Review: The 15:17 To Paris

The catastrophic fall of one of America’s great film makers into right wing, garish agenda driving continues as Clint Eastwood dumps The 15:17 To Paris on us. Made all the more offensive by casting the actual people involved in the real incident, this is a self aggrandising piece of cinematic sentimental American flag waving. 

If there’s one thing Clint Eastwood is, he’s a proud American. You can’t deny it. In recent years, however, the 87 year old film maker’s taste for pushing that white male privilege American agenda has nefariously polluted his films. He’s abandoned all respect for history and gone for the flag waving so brazenly, it’s quite breathtaking, really. None better is this represented than in the cinematic racist hate-crime that is American Sniper, and (to a lesser international extent) the embellished plane saporama Sully. White grizzled American men, saving American people, better than all other kinds of people on the planet, right? Clint?

Well that pedigree continues here with the (mercifully) 93 minute biopic The 15:17 to Paris whereby Clint Eastwood eulogises the 21 August, 2015 potentially deadly terrorist attack on a train from Amsterdam to the French capital that was thwarted by three American tourists.

Holidaying friends and off duty U.S. soldiers Spencer Stone (23), Anthony Sadler (23), and Alek Skarlatos (22) boarded the Thalys Train from Amsterdam to Paris at 3.17pm and midway through the journey tackled a suspected Islamic terrorist who’s gun jammed when trying to fire upon the unwitting passengers. In a sheer act of selfless bravery, the three young men subdued the assailant until the authorities arrested him.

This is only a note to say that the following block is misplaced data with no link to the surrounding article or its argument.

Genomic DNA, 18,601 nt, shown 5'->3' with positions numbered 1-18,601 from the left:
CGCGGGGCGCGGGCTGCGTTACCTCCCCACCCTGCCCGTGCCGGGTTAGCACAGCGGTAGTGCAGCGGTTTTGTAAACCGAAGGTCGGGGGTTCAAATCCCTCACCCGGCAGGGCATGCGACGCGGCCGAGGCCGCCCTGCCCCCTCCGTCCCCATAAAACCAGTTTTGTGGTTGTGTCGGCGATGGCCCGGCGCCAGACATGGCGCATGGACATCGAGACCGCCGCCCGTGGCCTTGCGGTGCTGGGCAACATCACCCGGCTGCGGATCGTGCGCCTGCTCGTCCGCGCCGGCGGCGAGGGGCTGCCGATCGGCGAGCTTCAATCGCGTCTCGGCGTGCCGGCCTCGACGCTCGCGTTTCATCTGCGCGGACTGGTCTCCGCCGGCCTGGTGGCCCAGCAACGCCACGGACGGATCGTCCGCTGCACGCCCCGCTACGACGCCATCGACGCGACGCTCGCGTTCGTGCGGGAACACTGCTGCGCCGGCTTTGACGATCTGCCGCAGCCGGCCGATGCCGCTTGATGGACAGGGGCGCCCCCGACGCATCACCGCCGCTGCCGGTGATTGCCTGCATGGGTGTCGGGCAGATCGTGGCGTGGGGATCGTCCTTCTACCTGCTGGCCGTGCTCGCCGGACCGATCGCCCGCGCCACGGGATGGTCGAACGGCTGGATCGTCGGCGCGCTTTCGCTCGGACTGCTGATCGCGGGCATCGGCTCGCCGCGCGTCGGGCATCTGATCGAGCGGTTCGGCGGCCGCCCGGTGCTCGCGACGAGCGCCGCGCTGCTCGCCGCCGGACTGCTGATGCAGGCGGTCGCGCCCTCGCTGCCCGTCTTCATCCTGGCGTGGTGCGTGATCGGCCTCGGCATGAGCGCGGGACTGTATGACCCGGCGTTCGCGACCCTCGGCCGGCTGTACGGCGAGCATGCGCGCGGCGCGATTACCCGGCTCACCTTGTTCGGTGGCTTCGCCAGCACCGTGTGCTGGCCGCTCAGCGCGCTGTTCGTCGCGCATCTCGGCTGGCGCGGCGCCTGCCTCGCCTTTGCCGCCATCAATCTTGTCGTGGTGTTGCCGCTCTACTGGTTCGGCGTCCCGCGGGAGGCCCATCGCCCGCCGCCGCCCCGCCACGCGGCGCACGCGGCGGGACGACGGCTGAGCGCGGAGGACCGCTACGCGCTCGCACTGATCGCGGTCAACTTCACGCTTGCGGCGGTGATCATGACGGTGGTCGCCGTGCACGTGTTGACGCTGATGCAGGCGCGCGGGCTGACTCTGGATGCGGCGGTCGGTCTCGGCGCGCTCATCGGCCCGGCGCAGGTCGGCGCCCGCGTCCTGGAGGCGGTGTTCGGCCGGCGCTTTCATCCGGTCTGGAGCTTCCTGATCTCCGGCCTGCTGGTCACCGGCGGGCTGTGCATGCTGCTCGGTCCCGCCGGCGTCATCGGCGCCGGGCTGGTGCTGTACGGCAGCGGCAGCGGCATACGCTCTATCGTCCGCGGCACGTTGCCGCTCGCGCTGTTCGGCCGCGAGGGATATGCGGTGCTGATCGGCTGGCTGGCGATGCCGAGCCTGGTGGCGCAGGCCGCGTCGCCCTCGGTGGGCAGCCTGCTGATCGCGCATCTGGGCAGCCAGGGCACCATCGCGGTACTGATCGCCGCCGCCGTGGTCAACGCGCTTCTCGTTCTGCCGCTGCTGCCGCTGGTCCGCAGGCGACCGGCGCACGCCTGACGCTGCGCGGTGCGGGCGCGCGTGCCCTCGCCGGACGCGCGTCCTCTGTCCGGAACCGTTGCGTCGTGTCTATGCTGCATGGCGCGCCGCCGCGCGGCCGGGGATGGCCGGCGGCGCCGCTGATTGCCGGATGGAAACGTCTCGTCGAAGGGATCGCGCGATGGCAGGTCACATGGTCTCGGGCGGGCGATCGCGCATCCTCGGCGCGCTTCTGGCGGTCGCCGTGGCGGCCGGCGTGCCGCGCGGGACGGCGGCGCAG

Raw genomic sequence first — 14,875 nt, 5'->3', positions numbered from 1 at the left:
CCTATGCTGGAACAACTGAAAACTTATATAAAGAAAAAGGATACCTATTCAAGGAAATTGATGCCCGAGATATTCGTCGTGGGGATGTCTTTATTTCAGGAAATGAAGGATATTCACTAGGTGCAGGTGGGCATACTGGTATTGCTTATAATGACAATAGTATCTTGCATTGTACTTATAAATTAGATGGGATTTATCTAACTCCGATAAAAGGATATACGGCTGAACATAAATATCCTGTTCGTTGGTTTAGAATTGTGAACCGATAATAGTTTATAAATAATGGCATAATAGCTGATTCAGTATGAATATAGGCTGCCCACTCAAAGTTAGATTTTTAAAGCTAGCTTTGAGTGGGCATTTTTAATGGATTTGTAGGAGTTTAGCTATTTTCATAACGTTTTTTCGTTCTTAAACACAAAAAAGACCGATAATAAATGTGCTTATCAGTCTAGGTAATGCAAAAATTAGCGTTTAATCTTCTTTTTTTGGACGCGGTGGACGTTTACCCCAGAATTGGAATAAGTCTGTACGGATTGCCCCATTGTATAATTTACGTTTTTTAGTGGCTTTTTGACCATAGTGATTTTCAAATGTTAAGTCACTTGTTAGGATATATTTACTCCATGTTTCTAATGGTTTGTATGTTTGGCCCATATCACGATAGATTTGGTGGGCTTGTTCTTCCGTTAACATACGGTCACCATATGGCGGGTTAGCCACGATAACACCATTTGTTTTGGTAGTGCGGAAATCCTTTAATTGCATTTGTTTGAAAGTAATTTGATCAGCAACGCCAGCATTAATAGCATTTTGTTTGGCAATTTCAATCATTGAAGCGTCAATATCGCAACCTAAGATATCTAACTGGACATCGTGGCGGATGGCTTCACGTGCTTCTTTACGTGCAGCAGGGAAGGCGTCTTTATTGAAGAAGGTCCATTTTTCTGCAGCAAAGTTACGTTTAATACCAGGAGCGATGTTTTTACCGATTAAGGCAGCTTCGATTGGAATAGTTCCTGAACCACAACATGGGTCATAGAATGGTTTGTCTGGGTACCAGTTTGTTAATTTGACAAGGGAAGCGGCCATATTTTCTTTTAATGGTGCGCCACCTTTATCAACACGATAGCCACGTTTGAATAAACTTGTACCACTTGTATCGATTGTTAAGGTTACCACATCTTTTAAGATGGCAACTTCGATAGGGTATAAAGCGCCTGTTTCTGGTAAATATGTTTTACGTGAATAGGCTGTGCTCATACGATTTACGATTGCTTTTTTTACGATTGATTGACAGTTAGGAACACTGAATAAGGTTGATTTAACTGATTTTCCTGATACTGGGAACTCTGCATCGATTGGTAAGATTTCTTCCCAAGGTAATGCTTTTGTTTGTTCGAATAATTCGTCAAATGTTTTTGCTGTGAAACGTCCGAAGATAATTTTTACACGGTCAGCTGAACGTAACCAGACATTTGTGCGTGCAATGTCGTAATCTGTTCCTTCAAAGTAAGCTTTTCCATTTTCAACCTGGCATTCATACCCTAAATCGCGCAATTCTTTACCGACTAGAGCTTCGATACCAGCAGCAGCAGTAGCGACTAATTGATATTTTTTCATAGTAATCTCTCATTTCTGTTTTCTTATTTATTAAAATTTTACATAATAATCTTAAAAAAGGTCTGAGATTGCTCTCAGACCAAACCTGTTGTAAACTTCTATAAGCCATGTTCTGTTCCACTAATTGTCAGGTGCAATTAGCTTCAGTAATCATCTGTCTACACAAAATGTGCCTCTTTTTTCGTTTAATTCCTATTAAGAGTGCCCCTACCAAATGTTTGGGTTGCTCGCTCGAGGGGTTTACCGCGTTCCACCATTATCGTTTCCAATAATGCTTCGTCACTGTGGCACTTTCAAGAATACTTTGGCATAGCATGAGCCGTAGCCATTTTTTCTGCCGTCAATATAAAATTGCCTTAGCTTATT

They are heroes. You cannot deny that. But here’s where the film gets… well, icky..

Eastwood’s decision to cast the three actual men as themselves in the filmic version and then subvert the story by spending the majority of it playing their younger selves is both grotesque and tacky. Added to that, these boys aren’t actors and the delivery feels forced, wooden and staged.

The manipulative concept Eastwood is going for here is simple: ingratiate these all-American white boys wholesome all-American upbringing and all-American every-man friendship idyll onto you then tack the attack at the end. Not a new idea in a melodramatic sense, yet made all the more cringe worthy given the casting.

Given this choice, the lack of screen acting chops on show, and Eastwood’s stoically dull approach to direction, there’s almost zero tension in the film. It plods along and even these real life friends seem disconnected. Of course, the end comes at you with a ‘Thank God for America!’ bombast but the whole thing just feels so shoddy and tasteless.

The 15:17 to Paris is a gimmick film. A half baked idea turned into a movie. A next level decent into Clint Eastwood drudgery. The three leads can be forgiven for their honest patriotism and the fact they aren’t actors. The director, however, cannot. Get on The Commuter train instead.